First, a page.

“Cases tend to move through the system much faster because you have the judicial oversight from the beginning,” she says. “Whereas, in Ontario, you issue the proceeding and the lawyers really dictate the speed at which things happen without that level of judicial oversight.”

The ACTL report included some drawbacks to the one-judge model. Some of the 30 U.S. judges interviewed for the report thought there was a risk that both the case management judge and litigants could become biased in the lead-up to trial.

“If one judge is following along the entire case and one of the parties is acting unreasonable during it, there's this fear that the trial judge might be coloured by the earlier antics and not be able to decide the case as impartially,” Durant says. “So, sometimes, people like to have separate judges dealing with the interlocutory matters and the final matters.”

But Durant says she doesn’t see the disadvantage of having one judge for the entire case, provided parties conduct litigation in accordance with the rules.

Judges also told the ACTL they would not be able to be as candid with parties as a case management judge, knowing they’d also be the trial judge. The judge’s frankness on the merit of their arguments may lead litigants to doubt the judge’s ability to be fair and objective.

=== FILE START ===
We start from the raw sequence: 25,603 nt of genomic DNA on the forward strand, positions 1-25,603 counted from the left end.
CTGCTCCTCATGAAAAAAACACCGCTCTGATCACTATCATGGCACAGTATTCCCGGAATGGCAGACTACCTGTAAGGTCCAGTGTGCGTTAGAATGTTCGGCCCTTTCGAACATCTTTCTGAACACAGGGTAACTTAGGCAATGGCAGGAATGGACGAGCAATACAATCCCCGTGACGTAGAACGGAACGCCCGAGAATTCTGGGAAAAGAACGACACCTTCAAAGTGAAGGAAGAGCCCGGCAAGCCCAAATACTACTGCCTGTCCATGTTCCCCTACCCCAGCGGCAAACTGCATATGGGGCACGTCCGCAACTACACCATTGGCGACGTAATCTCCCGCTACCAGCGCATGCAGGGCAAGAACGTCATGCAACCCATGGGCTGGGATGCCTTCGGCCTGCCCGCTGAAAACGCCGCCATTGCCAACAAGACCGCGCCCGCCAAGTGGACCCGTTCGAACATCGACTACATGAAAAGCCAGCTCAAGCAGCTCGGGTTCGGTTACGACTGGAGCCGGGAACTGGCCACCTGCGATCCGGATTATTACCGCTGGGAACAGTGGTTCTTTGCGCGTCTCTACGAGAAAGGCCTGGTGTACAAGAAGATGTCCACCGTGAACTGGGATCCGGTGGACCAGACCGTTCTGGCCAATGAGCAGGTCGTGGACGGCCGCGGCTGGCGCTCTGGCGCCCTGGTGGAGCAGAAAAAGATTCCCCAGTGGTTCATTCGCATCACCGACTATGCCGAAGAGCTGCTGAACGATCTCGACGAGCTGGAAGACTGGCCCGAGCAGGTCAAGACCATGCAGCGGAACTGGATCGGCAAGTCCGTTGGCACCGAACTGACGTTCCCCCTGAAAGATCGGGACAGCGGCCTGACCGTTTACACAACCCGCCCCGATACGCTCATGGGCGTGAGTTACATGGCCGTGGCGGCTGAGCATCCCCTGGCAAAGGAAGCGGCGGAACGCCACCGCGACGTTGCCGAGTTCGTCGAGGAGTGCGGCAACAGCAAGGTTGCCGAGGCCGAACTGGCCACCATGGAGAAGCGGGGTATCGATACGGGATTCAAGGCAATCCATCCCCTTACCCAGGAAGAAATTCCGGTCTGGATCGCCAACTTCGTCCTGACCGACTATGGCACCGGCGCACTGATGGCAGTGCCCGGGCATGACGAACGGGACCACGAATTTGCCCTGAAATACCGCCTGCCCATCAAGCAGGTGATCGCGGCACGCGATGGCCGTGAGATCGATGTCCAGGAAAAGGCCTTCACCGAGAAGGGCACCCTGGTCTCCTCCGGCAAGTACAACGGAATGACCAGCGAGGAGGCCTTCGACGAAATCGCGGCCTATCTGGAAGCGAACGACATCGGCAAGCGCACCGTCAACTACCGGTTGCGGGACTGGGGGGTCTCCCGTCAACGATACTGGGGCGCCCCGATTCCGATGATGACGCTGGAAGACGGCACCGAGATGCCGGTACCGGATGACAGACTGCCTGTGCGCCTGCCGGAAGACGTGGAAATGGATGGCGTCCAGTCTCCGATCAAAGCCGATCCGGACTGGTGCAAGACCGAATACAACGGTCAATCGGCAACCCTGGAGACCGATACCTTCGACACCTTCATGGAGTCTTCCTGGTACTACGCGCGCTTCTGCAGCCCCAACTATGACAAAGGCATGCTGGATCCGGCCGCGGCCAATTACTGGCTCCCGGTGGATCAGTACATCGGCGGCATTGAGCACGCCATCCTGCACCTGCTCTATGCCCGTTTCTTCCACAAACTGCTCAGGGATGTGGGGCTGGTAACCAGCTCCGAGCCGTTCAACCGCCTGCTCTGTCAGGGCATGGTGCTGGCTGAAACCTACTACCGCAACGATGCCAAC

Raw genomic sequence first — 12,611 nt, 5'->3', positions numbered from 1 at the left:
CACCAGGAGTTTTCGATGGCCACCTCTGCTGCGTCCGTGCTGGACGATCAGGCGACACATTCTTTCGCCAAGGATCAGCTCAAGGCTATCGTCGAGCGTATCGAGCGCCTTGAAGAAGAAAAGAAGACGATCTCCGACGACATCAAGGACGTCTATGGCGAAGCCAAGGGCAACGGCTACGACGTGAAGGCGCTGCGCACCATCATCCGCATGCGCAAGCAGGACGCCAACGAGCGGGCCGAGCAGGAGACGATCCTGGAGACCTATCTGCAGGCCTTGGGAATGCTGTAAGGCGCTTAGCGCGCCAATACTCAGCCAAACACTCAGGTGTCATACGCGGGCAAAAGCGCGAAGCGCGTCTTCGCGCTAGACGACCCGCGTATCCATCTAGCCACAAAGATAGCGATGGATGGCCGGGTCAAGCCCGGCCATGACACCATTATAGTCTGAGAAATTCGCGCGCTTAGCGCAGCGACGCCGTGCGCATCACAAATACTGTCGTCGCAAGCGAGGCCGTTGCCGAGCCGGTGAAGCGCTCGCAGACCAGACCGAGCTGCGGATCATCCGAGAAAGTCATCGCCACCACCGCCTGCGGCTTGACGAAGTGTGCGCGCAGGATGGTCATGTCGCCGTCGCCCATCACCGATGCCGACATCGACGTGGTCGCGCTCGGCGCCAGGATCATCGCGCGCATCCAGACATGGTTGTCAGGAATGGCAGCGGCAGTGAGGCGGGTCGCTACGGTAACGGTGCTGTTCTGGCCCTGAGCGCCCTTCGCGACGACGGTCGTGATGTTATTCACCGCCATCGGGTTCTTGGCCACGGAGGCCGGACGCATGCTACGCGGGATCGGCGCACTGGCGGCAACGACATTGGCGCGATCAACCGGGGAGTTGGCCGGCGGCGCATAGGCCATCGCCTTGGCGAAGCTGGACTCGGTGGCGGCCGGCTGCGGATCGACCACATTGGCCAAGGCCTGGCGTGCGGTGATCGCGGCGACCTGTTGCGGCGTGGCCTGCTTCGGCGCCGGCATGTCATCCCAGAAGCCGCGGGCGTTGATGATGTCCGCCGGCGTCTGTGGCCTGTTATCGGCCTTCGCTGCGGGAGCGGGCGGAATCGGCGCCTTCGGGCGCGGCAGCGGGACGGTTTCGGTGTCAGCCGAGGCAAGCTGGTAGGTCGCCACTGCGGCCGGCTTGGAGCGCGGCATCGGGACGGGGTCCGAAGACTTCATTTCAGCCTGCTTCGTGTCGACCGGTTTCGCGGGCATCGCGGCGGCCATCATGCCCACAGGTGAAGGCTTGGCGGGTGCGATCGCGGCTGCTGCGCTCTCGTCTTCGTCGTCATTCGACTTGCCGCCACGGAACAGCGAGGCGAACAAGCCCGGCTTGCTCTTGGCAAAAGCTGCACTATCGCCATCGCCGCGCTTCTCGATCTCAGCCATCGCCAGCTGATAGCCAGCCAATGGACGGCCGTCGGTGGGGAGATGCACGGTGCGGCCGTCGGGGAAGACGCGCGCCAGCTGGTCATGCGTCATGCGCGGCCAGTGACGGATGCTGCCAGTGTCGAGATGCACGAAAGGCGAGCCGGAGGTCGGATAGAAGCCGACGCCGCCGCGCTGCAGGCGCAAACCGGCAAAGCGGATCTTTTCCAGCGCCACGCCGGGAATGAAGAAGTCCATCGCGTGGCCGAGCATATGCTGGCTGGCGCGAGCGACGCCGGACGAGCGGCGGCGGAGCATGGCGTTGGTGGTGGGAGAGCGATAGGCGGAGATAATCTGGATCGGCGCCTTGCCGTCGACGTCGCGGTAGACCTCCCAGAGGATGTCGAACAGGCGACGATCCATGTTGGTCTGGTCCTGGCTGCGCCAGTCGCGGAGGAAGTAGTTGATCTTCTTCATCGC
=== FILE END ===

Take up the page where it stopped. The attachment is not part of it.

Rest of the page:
Allen says more likely what will happen is clients and their lawyers will become better informed of their case’s strengths and weaknesses and how the case will be eventually judged.

“All that's going to do, in my opinion, is actually help the parties settle the matter earlier,” he says.

“This will give far more opportunity for the parties to hear from ultimately the one who's going to decide the case about where they likely sit on the merits of it,” he says. “And that should help to resolve some of these cases sooner rather than later, if at all possible.”

Durant says another possible downside — the need to use just one judge — may cause delay when it is a judge who works in rural and remote jurisdictions in which they are expected to travel between courthouses.

“I think, overall, it's going to be positive and, just as with anything else that's new, it is getting the word out and convincing people that it's worth trying,” Durant says.